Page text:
2-Wire Systems: wire tracing and servicing

Discussion in 'Irrigation' started by PurpHaze, Oct 6, 2007.

  1. PurpHaze

    PurpHaze LawnSite Fanatic
    Posts: 5,496

    LondonRain brought up some interesting insights that I'd like to explore further before committing my new design to a 2-wire system.

    I'm assuming that this is because the wire path between the decoders in the field and the valves themselves is not "open" unless the decoder is communicating with them? Can you trace between the controller and the decoders like in a multi-wire system?

    Do the decoders act kinda like an "isolation valve" in that signals only go between the decoder and the valves when the controller activates the decoder?

    That's a given on anything I install, anything major we repair or problematic systems where I will document main line and valve locations for future reference. Just yesterday I was able to reference a scaled "valve location as-built" I'd made up on a newer system (30+ field valves) where we didn't have an original contractor as-built. We had spent many hours locating the valves and putting them down on a plan since I just knew the site guy would not keep the boxes uncovered and I just knew that we'd have future problems since the original system was installed by one of our least favorite contractors. I was able to direct Leo via Nextel walkie-talkie to the general area where the suspect hung valve was located and he was able to locate it and reair the problems. He said I was within about 3' of where I'd indicated.

    What type of system decoders/controller does this one have? Are they installed in their own boxes or as part of the valve/box installation? Are they single, multiple valve decoders or a combination?

    By its very nature the decoders give you another level of "controller" interface and potential problems which could become a real PITA.

    Was this system installed by another contractor or did you do the install yourself?
     
  2. hoskm01

    hoskm01 LawnSite Fanatic
    Posts: 5,690

    New field Purp?

    Do I understand correctly that the only real advantage in 2 wire is programability and reduction in copper?
     
  3. Since you only have 2 wires and it must be a continuous wire with no tee-offs in the wire you trace the entire wire path all over the area for every valve not just one valve . Most of the time doubling back the same path since it is continuous wire run or it could be a dead wire at a valve and you are tracing back the same wire again. The field receiver/decoder must be activated for the current to pass through and activate the solenoid, if dead receiver then no solenoid signal, no solenoid activation/coiling and the 521 passes right past. Yes the decoder acts like a isolation valve, no signal no activation of the solenoid. This is a Hit 2 wire system and they are installed in their own boxes with decoder...and another contractor installed the system.
    Yes it is a pain trouble shooting. What I end up doing is using my station master and a solenoid then testing the 2 wires between two valve locations, if good move on to the next area. The last time I was out trouble shooing we had a dead wire and since I do not know the exact path of the wires it was a real pain... one of the decoders went bad so it showed a short on the station master when hooded up on the 2 wires, so I had to disconnect decoders until if figured out what was happening...once again just a real pain...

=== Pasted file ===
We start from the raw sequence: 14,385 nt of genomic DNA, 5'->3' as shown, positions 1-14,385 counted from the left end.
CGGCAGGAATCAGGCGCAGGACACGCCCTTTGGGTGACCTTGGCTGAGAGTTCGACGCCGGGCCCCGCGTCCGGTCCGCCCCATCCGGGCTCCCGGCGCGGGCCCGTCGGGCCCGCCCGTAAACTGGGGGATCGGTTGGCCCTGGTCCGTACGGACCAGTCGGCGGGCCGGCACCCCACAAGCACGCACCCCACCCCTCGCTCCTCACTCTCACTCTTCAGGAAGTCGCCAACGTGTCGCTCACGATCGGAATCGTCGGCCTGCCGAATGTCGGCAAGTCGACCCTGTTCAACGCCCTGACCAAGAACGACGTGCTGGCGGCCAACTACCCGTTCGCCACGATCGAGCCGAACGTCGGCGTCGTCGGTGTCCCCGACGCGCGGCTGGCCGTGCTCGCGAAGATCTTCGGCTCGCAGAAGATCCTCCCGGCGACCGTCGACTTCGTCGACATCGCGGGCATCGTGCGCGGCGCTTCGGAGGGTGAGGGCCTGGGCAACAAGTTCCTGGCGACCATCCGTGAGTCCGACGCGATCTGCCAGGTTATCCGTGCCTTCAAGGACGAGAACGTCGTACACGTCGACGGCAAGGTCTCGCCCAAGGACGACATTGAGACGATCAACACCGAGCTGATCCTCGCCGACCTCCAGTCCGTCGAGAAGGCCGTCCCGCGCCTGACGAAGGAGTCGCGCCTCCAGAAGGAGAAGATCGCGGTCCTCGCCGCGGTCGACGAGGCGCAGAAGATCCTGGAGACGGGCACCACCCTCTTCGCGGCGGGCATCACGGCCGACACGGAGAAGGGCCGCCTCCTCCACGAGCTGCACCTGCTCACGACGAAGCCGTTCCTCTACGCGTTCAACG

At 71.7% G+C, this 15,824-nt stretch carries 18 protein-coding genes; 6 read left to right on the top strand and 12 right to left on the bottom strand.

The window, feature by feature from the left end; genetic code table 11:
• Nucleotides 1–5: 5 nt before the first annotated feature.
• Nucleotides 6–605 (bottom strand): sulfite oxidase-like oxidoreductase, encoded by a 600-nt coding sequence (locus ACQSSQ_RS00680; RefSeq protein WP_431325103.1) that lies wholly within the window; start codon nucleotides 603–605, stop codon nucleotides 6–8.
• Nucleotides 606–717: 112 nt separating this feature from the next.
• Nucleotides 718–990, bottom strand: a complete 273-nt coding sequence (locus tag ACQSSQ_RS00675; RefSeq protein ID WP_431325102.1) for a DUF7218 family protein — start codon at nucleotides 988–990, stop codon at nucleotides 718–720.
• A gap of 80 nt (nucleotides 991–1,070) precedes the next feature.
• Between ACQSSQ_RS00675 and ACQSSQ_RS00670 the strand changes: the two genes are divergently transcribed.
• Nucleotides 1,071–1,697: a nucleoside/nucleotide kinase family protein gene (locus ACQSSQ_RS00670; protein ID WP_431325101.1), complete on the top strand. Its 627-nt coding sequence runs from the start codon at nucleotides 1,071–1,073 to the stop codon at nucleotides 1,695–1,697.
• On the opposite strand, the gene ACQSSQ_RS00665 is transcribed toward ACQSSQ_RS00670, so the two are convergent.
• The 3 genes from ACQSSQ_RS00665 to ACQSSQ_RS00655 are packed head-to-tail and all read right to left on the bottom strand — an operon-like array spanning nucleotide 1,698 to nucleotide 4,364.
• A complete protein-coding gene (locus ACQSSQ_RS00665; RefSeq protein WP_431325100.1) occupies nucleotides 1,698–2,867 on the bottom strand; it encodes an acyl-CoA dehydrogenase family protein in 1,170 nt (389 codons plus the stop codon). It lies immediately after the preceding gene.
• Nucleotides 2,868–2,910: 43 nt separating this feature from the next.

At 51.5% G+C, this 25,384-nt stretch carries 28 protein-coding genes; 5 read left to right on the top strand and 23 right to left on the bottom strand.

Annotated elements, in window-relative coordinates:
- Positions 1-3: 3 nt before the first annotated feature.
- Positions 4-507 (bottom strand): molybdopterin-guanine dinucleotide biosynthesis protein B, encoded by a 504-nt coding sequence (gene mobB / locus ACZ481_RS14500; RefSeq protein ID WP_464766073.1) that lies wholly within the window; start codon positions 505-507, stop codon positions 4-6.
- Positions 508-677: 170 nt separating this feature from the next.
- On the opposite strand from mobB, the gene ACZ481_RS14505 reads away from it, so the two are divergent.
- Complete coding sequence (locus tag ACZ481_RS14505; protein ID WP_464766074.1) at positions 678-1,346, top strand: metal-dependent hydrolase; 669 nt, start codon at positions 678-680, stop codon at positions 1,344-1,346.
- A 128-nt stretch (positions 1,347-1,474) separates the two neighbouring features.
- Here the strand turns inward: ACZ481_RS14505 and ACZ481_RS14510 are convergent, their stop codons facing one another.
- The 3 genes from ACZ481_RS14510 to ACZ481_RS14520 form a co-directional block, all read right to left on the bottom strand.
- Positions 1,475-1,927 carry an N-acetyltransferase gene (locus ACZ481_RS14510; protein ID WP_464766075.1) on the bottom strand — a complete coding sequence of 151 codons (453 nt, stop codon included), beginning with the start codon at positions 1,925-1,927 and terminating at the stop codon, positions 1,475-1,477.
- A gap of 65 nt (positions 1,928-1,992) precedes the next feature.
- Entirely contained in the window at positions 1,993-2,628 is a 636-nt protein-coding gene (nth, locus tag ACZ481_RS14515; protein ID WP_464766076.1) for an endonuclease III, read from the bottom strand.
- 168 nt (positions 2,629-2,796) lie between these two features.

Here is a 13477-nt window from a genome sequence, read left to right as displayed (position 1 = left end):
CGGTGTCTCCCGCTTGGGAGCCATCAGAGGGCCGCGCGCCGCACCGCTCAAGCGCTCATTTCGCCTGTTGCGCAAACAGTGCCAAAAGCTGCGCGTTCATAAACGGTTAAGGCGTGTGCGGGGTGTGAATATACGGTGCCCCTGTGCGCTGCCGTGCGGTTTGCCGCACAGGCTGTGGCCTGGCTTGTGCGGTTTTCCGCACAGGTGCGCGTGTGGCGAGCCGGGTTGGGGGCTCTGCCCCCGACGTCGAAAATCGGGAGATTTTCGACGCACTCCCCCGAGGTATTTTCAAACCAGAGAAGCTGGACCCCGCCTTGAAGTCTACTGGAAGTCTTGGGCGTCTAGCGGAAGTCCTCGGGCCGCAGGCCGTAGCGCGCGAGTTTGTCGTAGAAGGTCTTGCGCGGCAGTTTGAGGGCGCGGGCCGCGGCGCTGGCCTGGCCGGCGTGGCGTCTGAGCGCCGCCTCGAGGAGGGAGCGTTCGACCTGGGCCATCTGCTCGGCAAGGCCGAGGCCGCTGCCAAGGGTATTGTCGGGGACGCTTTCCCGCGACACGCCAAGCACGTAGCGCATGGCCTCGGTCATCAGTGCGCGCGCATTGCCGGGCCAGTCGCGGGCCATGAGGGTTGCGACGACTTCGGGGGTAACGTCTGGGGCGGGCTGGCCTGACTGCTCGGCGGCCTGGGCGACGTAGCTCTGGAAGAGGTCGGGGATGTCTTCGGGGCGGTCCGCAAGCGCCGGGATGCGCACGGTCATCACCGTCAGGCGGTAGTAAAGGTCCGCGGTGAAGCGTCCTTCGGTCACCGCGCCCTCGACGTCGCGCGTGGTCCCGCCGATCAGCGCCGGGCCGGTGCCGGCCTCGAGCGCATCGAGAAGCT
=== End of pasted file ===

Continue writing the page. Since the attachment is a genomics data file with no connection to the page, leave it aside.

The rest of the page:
4. PurpHaze

    PurpHaze LawnSite Fanatic
    Posts: 5,496

    Just curious about new technologies available to us. :)

    What I'm keenly interested in is the ability to add on to an existing system with just the two wires present. We're constantly in a state of flux as things (such as buildings, play boxes, asphalt play areas, etc.) are brought in and then removed or modified.
     
  5. PurpHaze

    PurpHaze LawnSite Fanatic
    Posts: 5,496

    It's my understanding that you can tee into the 2-wire path to add on. Does it have to be a "broken tee" (where you'd tee in, go to your new set of valves and then return to the tee-in point to continue the wire path to your existing decoders/valves further down the line) or an "unbroken tee" where you just tie in for your new spur and the old spur stays intact?

    Guess I'll have to do some more reading to better understand the wiring routing. :)
     
  6. Yes you can tee in. Cut old wires, connect new wires to one end of cut wires and run new wires, double back new wires and connect to the other end of the old cut wires.
     
  7. You only want one dead end wire path.......
     
  8. Wiring is one of the most important parts of a 2 wire system..Here is a pic of the connectors Hit supplies with each decoder.

    hitt.jpg
     
  9. BrandonV

    BrandonV LawnSite Platinum Member
    Posts: 4,174

    now with the hunter acc you can run up to 6 paths and they you can dead end all you want, at least from what I understand. nothing had to be looped, and you could tee in anywhere you want. i also used the pre braided wire.
     
  10. Correct if your controller can run 6 paths you will have 6 dead ends, 1 for each path. The Hit logic 1 has one path only thus 1 dead end path. You will not want 1 path with more than one dead end. With the Hunter 2 wire you connect the decoder on the 2 wire path, then you can run up to 150f of extra wire from decoder to the solenoid. You will not want to tee into the 2 wire and run more of the 2 wire to the solenoid and dead end it.
     

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